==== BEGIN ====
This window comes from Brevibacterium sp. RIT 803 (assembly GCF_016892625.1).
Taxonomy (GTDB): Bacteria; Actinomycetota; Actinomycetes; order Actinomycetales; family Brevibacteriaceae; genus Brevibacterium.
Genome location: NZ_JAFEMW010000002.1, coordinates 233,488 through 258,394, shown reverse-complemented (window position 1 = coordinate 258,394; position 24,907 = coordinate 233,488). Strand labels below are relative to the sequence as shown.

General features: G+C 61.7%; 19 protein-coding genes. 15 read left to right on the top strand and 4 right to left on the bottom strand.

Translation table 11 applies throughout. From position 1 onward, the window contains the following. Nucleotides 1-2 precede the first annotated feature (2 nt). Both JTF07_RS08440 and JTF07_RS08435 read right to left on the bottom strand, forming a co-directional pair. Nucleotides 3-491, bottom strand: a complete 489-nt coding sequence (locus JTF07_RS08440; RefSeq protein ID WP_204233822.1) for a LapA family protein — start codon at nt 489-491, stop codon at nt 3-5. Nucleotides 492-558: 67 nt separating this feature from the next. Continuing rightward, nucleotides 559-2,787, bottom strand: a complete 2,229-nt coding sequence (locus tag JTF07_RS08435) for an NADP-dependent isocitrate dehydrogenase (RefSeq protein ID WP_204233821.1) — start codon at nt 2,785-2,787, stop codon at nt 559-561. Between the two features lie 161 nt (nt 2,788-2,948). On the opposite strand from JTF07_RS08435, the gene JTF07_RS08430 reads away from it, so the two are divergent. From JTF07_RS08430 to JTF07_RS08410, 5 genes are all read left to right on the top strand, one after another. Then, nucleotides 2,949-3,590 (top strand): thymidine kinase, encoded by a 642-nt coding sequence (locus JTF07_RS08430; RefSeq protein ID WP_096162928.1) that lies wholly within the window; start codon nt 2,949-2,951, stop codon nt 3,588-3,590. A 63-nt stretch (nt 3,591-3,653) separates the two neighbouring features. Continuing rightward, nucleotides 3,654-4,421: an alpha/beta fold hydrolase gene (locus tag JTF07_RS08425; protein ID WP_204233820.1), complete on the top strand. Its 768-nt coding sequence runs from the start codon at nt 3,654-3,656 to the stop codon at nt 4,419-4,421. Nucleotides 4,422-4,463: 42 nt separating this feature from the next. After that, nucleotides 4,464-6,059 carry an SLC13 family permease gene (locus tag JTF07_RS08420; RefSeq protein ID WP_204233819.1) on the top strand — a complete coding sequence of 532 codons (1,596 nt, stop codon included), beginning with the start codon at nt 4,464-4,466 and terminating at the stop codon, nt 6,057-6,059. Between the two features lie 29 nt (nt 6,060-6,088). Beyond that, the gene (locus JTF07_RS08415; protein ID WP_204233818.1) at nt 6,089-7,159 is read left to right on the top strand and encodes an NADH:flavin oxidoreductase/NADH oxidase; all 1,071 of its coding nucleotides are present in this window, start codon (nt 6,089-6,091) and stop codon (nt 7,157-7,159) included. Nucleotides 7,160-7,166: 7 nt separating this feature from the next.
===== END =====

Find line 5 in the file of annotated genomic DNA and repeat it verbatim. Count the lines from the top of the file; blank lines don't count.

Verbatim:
Translation table 11 applies throughout. From position 1 onward, the window contains the following. Nucleotides 1-2 precede the first annotated feature (2 nt). Both JTF07_RS08440 and JTF07_RS08435 read right to left on the bottom strand, forming a co-directional pair. Nucleotides 3-491, bottom strand: a complete 489-nt coding sequence (locus JTF07_RS08440; RefSeq protein ID WP_204233822.1) for a LapA family protein — start codon at nt 489-491, stop codon at nt 3-5. Nucleotides 492-558: 67 nt separating this feature from the next. Continuing rightward, nucleotides 559-2,787, bottom strand: a complete 2,229-nt coding sequence (locus tag JTF07_RS08435) for an NADP-dependent isocitrate dehydrogenase (RefSeq protein ID WP_204233821.1) — start codon at nt 2,785-2,787, stop codon at nt 559-561. Between the two features lie 161 nt (nt 2,788-2,948). On the opposite strand from JTF07_RS08435, the gene JTF07_RS08430 reads away from it, so the two are divergent. From JTF07_RS08430 to JTF07_RS08410, 5 genes are all read left to right on the top strand, one after another. Then, nucleotides 2,949-3,590 (top strand): thymidine kinase, encoded by a 642-nt coding sequence (locus JTF07_RS08430; RefSeq protein ID WP_096162928.1) that lies wholly within the window; start codon nt 2,949-2,951, stop codon nt 3,588-3,590. A 63-nt stretch (nt 3,591-3,653) separates the two neighbouring features. Continuing rightward, nucleotides 3,654-4,421: an alpha/beta fold hydrolase gene (locus tag JTF07_RS08425; protein ID WP_204233820.1), complete on the top strand. Its 768-nt coding sequence runs from the start codon at nt 3,654-3,656 to the stop codon at nt 4,419-4,421. Nucleotides 4,422-4,463: 42 nt separating this feature from the next. After that, nucleotides 4,464-6,059 carry an SLC13 family permease gene (locus tag JTF07_RS08420; RefSeq protein ID WP_204233819.1) on the top strand — a complete coding sequence of 532 codons (1,596 nt, stop codon included), beginning with the start codon at nt 4,464-4,466 and terminating at the stop codon, nt 6,057-6,059. Between the two features lie 29 nt (nt 6,060-6,088). Beyond that, the gene (locus JTF07_RS08415; protein ID WP_204233818.1) at nt 6,089-7,159 is read left to right on the top strand and encodes an NADH:flavin oxidoreductase/NADH oxidase; all 1,071 of its coding nucleotides are present in this window, start codon (nt 6,089-6,091) and stop codon (nt 7,157-7,159) included. Nucleotides 7,160-7,166: 7 nt separating this feature from the next.